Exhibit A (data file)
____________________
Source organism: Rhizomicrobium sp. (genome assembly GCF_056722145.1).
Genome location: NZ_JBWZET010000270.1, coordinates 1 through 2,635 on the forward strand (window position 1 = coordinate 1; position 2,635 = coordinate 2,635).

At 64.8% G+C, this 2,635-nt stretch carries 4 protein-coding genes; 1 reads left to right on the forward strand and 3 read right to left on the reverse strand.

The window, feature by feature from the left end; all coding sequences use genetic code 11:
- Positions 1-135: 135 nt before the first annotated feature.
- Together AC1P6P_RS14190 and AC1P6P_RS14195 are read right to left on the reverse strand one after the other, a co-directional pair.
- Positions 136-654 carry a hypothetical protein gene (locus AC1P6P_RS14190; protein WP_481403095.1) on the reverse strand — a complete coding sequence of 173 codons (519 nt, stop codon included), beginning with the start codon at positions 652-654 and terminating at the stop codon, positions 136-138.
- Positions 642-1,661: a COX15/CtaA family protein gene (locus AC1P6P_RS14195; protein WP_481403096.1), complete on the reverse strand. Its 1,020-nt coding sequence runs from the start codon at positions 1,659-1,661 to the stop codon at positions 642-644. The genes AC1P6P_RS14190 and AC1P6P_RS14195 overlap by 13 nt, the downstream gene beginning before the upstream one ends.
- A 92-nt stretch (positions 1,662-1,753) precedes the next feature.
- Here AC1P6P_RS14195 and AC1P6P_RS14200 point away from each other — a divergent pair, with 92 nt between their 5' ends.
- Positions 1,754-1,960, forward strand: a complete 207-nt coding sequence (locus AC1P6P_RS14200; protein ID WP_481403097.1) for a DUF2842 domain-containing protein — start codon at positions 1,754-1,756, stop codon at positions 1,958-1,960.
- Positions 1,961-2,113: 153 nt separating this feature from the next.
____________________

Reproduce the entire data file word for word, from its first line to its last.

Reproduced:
Source organism: Rhizomicrobium sp. (genome assembly GCF_056722145.1).
Genome location: NZ_JBWZET010000270.1, coordinates 1 through 2,635 on the forward strand (window position 1 = coordinate 1; position 2,635 = coordinate 2,635).

At 64.8% G+C, this 2,635-nt stretch carries 4 protein-coding genes; 1 reads left to right on the forward strand and 3 read right to left on the reverse strand.

The window, feature by feature from the left end; all coding sequences use genetic code 11:
- Positions 1-135: 135 nt before the first annotated feature.
- Together AC1P6P_RS14190 and AC1P6P_RS14195 are read right to left on the reverse strand one after the other, a co-directional pair.
- Positions 136-654 carry a hypothetical protein gene (locus AC1P6P_RS14190; protein WP_481403095.1) on the reverse strand — a complete coding sequence of 173 codons (519 nt, stop codon included), beginning with the start codon at positions 652-654 and terminating at the stop codon, positions 136-138.
- Positions 642-1,661: a COX15/CtaA family protein gene (locus AC1P6P_RS14195; protein WP_481403096.1), complete on the reverse strand. Its 1,020-nt coding sequence runs from the start codon at positions 1,659-1,661 to the stop codon at positions 642-644. The genes AC1P6P_RS14190 and AC1P6P_RS14195 overlap by 13 nt, the downstream gene beginning before the upstream one ends.
- A 92-nt stretch (positions 1,662-1,753) precedes the next feature.
- Here AC1P6P_RS14195 and AC1P6P_RS14200 point away from each other — a divergent pair, with 92 nt between their 5' ends.
- Positions 1,754-1,960, forward strand: a complete 207-nt coding sequence (locus AC1P6P_RS14200; protein ID WP_481403097.1) for a DUF2842 domain-containing protein — start codon at positions 1,754-1,756, stop codon at positions 1,958-1,960.
- Positions 1,961-2,113: 153 nt separating this feature from the next.